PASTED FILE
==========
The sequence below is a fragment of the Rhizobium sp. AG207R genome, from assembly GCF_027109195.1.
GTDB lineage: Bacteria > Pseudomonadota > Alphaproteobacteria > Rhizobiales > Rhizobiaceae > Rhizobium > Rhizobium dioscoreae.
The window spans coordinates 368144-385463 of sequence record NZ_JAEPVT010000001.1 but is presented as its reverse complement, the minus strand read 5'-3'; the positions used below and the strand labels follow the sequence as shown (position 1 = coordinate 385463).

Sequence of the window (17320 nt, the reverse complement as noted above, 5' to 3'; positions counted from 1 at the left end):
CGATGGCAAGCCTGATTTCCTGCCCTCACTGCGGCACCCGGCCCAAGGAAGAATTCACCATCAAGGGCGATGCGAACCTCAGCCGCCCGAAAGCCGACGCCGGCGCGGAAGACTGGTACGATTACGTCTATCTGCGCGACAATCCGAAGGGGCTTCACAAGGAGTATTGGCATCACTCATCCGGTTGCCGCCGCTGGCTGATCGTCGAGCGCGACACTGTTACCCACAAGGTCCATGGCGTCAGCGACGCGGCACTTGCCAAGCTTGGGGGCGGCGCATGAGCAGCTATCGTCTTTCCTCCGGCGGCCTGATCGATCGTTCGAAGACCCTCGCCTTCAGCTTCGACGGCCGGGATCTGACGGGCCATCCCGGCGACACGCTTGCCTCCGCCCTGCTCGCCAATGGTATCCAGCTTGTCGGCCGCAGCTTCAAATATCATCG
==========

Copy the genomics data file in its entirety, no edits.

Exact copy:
The sequence below is a fragment of the Rhizobium sp. AG207R genome, from assembly GCF_027109195.1.
GTDB lineage: Bacteria > Pseudomonadota > Alphaproteobacteria > Rhizobiales > Rhizobiaceae > Rhizobium > Rhizobium dioscoreae.
The window spans coordinates 368144-385463 of sequence record NZ_JAEPVT010000001.1 but is presented as its reverse complement, the minus strand read 5'-3'; the positions used below and the strand labels follow the sequence as shown (position 1 = coordinate 385463).

Sequence of the window (17320 nt, the reverse complement as noted above, 5' to 3'; positions counted from 1 at the left end):
CGATGGCAAGCCTGATTTCCTGCCCTCACTGCGGCACCCGGCCCAAGGAAGAATTCACCATCAAGGGCGATGCGAACCTCAGCCGCCCGAAAGCCGACGCCGGCGCGGAAGACTGGTACGATTACGTCTATCTGCGCGACAATCCGAAGGGGCTTCACAAGGAGTATTGGCATCACTCATCCGGTTGCCGCCGCTGGCTGATCGTCGAGCGCGACACTGTTACCCACAAGGTCCATGGCGTCAGCGACGCGGCACTTGCCAAGCTTGGGGGCGGCGCATGAGCAGCTATCGTCTTTCCTCCGGCGGCCTGATCGATCGTTCGAAGACCCTCGCCTTCAGCTTCGACGGCCGGGATCTGACGGGCCATCCCGGCGACACGCTTGCCTCCGCCCTGCTCGCCAATGGTATCCAGCTTGTCGGCCGCAGCTTCAAATATCATCG